On Tuesday, December 10, the City of Beacon planning board got a sneak preview of a proposed 10-room hotel to be located at 151 Main Street, long a vacant lot. Because the project is just underway and will need several variances, the appearance before the board was premature, but allowed the applicant, Roger Greenwald, an opportunity for some early feedback after he gave a short presentation.
The site plan calls for a 3-story structure, with a fourth-floor solarium set back from the facade. In addition to the 10 hotel rooms, the building’s first floor would contain a small retail shop and the second floor would house Greenwald’s office.
Greenwald has many years of experience as an architect/builder in the Washington, D.C. area. Enamored of the idea of a small, European-style urban hotel, but priced out of D.C., where “you need 20 million in the bank to be a player,” he started looking along the train lines from New York City, where his two daughters will be starting out in the workplace, and where he envisions most of his potential customers will be from.
His marketing concept includes working with local businesses to design package getaways—snow shoeing with Mountain Tops, a glass blowing demonstration or class, followed by an evening in front of the rooftop solarium fireplace, gazing at Mt. Beacon.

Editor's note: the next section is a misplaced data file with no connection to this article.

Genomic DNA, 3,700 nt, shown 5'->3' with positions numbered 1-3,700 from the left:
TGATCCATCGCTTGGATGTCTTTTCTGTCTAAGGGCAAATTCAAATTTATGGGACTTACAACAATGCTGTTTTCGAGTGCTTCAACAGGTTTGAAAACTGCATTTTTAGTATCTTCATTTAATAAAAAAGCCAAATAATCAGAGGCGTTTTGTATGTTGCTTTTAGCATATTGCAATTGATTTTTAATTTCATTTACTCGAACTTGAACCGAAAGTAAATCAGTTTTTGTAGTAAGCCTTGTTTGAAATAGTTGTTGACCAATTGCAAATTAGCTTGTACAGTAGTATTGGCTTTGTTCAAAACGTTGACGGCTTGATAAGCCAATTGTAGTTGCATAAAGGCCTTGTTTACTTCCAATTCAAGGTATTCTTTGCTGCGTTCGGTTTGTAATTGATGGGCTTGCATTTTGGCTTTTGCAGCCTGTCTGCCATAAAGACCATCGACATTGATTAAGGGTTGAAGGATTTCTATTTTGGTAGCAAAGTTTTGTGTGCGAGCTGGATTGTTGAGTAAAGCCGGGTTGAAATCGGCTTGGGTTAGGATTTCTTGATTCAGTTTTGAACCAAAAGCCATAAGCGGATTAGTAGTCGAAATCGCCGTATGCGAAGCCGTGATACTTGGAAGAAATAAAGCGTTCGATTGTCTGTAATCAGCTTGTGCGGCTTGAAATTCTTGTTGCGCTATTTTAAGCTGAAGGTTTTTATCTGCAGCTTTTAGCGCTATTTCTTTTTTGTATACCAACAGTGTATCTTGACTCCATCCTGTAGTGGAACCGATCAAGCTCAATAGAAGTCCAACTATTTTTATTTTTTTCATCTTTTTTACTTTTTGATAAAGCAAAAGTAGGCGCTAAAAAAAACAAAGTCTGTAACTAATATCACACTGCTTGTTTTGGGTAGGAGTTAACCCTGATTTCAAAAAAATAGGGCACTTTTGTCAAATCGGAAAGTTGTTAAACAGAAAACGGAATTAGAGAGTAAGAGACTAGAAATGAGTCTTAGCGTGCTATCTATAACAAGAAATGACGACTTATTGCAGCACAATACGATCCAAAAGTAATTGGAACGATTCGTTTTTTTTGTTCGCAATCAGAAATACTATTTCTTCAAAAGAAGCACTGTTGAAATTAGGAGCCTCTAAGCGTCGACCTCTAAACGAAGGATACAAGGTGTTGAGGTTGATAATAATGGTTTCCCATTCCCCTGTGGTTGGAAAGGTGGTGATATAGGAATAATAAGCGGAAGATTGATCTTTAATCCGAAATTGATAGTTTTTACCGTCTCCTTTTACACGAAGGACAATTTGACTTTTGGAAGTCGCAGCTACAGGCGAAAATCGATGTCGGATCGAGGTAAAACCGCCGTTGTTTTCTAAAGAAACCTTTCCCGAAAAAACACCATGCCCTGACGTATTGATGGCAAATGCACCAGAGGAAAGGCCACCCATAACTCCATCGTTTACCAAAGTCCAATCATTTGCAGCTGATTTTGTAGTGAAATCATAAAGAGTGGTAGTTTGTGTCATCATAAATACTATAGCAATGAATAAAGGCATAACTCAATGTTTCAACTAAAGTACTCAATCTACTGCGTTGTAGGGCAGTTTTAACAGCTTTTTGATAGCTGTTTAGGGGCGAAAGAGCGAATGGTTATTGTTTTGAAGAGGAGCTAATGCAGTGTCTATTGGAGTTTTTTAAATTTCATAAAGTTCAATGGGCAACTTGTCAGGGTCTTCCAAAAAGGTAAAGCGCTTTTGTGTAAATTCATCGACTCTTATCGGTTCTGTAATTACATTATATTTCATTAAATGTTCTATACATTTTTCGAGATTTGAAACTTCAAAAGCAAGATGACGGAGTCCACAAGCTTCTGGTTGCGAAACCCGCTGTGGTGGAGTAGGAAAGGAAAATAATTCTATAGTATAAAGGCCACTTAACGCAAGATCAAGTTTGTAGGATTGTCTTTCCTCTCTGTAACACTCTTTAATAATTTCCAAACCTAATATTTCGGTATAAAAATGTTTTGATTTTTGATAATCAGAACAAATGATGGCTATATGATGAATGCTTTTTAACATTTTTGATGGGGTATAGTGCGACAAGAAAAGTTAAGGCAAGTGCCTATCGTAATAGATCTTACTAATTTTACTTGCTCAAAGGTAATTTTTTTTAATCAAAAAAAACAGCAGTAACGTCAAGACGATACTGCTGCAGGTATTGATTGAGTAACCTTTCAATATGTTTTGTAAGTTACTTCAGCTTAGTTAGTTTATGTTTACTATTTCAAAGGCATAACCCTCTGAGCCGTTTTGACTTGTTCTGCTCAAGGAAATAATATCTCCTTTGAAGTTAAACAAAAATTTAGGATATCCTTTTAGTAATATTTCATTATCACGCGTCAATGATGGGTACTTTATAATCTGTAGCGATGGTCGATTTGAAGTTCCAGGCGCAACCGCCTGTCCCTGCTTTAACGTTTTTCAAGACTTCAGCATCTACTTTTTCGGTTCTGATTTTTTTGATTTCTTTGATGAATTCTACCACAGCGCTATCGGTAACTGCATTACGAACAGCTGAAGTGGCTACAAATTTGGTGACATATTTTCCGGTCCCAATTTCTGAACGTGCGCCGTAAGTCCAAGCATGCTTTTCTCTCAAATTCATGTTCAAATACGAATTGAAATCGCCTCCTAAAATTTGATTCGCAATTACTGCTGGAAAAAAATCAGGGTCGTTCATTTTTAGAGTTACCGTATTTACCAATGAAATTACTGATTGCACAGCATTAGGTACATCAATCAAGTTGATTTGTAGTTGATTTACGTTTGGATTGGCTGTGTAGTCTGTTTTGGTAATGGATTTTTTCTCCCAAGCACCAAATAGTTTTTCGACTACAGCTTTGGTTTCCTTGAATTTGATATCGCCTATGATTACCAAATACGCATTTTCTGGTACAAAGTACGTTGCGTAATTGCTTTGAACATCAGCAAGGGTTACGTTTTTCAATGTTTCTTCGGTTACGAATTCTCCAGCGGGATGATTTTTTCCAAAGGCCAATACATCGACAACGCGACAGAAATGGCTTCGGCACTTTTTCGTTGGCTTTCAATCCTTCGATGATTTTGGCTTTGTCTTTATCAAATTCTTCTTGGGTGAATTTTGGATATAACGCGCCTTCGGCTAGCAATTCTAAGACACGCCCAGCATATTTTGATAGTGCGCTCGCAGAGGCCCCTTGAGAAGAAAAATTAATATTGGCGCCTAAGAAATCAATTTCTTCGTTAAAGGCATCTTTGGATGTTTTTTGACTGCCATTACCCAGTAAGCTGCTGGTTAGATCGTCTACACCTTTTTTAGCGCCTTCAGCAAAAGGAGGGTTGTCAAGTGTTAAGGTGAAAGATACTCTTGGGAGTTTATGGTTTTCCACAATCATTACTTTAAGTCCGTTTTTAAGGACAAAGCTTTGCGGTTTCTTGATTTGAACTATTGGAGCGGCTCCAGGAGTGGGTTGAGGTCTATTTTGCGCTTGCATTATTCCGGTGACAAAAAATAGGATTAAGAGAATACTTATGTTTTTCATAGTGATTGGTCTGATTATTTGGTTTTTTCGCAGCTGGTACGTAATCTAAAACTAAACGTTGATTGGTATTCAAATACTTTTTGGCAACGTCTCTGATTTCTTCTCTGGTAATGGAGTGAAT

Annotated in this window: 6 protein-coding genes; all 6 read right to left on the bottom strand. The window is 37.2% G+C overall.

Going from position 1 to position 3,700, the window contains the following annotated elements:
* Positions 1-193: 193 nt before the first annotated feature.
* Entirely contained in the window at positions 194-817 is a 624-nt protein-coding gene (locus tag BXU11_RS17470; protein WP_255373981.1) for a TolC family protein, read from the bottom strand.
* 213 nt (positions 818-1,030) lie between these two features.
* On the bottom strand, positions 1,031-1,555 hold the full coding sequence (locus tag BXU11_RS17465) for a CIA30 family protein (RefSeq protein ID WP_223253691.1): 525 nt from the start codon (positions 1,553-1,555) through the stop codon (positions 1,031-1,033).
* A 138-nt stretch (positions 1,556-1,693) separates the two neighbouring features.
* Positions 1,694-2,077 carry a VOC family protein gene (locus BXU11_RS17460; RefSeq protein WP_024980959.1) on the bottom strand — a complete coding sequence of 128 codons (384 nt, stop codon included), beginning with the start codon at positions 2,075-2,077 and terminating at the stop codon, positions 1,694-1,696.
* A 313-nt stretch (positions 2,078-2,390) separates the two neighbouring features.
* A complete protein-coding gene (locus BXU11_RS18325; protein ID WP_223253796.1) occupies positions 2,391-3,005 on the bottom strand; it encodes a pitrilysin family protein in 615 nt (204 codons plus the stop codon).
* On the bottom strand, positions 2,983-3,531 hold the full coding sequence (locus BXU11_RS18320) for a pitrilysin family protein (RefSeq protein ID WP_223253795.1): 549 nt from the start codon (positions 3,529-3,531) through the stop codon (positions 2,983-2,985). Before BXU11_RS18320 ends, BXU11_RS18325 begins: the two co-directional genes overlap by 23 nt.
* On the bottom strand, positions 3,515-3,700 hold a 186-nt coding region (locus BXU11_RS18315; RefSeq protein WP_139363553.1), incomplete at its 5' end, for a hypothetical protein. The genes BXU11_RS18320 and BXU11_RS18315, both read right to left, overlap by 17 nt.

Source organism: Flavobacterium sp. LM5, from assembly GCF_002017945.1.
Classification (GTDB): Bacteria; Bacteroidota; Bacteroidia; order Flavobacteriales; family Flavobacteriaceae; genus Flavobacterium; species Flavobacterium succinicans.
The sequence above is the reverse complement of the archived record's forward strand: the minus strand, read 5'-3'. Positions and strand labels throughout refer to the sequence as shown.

Greenwald’s approach to the design is heavily influenced by the surrounding buildings. He is a big fan of the craftsmanship and care that went into the creation of those structures. The variances he is seeking involve parking, building height, and floor area ratio, or FAR. Parking requirements would go from 17 to zero. The hotel would cater to short stay travelers, many presumably arriving by train. These customers would have a taxi ride included in the room price. Overall building height would go from 35 feet to 48 feet, with the top floor set back. FAR would go from 2.0 to 2.9. Building inspector Tim Dexter pointed out that if the lot were 500 feet east, in the new Central Main Street (CMS) district, no variances would be needed. Although the board had a few questions, members were positive about this project.
Rendering of proposed hotel provided by Roger Greenwald.